Businesses, Athens mayor call on government to curb lawlessness

Businesses, Athens mayor call on government to curb lawlessness

In the wake of a spate of vandalism and crime in central Athens, representatives of the business community and the capital’s mayor on Thursday called on the government to take action. 

“The state must eventually do its job,” said Constantinos Michalos, president of the Athens Chamber of Commerce and Industry.

“Democracy is not threatened by the existence of rules but by their absence or their constant violation,” he said.

In a similar vein, Vassilis Korkidis, the president of the National Confederation of Greek Commerce (ESEE), called for the protection for businesses. “The state must finally, instead of just taking from businesspeople, defend them and their efforts and offer them basic protection,” Korkidis said.

The vandalism of stores on Ermou Street, the heart of the capital’s commercial and tourist district, late on Tuesday was among a series of acts by self-styled anarchists purporting to express solidarity with Constantinos Giagtzoglou, a 29-year-old terrorist suspect who was recently transferred from the capital’s maximum-security Korydallos Prison to a penitentiary in Larissa, central Greece.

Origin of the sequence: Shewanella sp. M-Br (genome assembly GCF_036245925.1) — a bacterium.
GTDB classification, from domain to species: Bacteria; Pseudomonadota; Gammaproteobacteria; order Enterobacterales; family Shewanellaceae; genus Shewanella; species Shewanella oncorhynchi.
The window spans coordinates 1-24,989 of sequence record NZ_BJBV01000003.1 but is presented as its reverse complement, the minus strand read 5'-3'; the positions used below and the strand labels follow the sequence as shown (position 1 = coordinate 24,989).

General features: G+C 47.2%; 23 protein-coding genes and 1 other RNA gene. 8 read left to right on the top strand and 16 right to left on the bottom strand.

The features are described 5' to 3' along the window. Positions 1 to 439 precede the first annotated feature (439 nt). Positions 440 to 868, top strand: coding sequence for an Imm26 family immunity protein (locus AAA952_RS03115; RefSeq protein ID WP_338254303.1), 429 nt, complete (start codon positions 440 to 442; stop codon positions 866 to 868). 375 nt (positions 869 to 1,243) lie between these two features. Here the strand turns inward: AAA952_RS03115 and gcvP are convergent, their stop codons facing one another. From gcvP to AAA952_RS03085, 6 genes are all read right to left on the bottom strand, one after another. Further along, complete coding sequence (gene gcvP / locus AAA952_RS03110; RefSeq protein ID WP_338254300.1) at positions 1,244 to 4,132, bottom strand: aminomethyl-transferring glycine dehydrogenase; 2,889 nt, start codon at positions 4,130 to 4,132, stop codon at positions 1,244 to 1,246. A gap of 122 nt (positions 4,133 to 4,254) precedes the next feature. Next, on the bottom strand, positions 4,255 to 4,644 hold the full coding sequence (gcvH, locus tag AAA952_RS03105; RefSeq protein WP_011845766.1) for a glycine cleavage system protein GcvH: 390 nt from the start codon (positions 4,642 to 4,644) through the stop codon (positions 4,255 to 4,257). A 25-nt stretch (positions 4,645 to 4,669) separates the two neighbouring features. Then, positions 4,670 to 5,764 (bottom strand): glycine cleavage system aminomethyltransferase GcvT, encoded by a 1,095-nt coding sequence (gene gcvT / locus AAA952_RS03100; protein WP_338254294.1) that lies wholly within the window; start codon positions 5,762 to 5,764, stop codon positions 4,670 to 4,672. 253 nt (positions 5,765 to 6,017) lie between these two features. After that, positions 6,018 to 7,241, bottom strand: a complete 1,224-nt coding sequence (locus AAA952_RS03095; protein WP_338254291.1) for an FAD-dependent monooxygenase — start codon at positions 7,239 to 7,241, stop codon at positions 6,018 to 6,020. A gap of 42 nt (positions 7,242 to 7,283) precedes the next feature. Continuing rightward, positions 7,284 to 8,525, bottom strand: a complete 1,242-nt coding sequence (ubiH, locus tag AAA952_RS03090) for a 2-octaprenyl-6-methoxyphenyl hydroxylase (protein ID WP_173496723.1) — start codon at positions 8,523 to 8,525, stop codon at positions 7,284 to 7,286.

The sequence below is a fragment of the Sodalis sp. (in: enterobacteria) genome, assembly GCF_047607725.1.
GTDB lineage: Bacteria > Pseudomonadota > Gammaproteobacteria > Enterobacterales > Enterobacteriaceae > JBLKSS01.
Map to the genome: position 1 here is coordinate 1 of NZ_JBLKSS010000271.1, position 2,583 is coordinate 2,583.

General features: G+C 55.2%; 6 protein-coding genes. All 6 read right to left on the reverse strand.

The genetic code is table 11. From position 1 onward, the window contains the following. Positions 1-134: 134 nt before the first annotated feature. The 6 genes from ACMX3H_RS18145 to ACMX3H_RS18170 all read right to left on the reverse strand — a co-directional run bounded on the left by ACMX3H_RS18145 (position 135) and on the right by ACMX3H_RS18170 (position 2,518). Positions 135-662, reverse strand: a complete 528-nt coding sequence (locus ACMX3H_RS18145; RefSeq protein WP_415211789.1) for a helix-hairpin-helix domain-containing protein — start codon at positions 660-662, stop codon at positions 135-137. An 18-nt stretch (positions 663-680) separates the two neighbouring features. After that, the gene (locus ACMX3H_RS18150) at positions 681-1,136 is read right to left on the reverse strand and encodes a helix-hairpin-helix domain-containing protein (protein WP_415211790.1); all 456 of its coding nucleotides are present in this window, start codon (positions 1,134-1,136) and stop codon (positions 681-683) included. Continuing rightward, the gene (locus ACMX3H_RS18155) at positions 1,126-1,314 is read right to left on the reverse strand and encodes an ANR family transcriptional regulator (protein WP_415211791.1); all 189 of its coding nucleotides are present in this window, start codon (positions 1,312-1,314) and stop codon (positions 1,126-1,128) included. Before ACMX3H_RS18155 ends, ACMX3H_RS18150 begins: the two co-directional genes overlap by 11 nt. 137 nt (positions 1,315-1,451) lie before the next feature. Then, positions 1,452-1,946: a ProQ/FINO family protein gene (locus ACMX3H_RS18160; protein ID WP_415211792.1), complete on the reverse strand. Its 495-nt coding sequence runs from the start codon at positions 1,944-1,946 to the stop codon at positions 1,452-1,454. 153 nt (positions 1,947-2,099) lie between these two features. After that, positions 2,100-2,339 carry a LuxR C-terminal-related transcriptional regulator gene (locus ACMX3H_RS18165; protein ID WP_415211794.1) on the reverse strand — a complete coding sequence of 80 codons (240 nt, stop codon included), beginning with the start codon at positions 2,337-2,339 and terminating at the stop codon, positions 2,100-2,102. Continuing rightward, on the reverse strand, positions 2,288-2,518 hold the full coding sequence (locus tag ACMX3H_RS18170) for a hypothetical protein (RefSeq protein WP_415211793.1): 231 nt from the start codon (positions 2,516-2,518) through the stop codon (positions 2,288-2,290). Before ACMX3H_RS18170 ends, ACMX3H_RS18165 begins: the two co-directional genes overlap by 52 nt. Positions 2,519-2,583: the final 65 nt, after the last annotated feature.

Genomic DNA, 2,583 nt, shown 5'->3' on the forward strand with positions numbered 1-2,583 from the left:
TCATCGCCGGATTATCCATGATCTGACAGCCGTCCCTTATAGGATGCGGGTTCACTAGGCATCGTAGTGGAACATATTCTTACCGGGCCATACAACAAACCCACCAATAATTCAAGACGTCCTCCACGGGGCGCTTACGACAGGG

During a visit to Ermou on Thursday, conservative New Democracy leader Kyriakos Mitsotakis accused the government of “tolerating lawlessness” and leaving businesses and people unprotected. 

Athens Mayor Giorgos Kaminis suggested that Public Order Minister Nikos Toskas was not doing his job properly and called on Prime Minister Alexis Tsipras to intervene. “The situation has spiralled out of control,” he said. 

Toskas suggested that the Greek Police (ELAS), which he oversees, was to blame. During a visit to ELAS’s headquarters, Toskas told officers that he was “not happy” with their handling of recent incidents, pointing to “repeated mistakes and indifference.” 

There was a third day of attacks by self-styled anarchists on Thursday, in most cases declaring solidarity with Giagtzoglou who is on hunger strike, demanding his transfer back to Korydallos. 

Thursday’s attacks included the vandalism of leftist SYRIZA’s offices in the Athens neighborhood of Kaisariani, where earlier this week a hand grenade was hurled at a police station.

A group calling itself Armed Revolutionary Struggles claimed responsibility for the attack, confirming that it had intended to express solidarity with Giagtzoglou.

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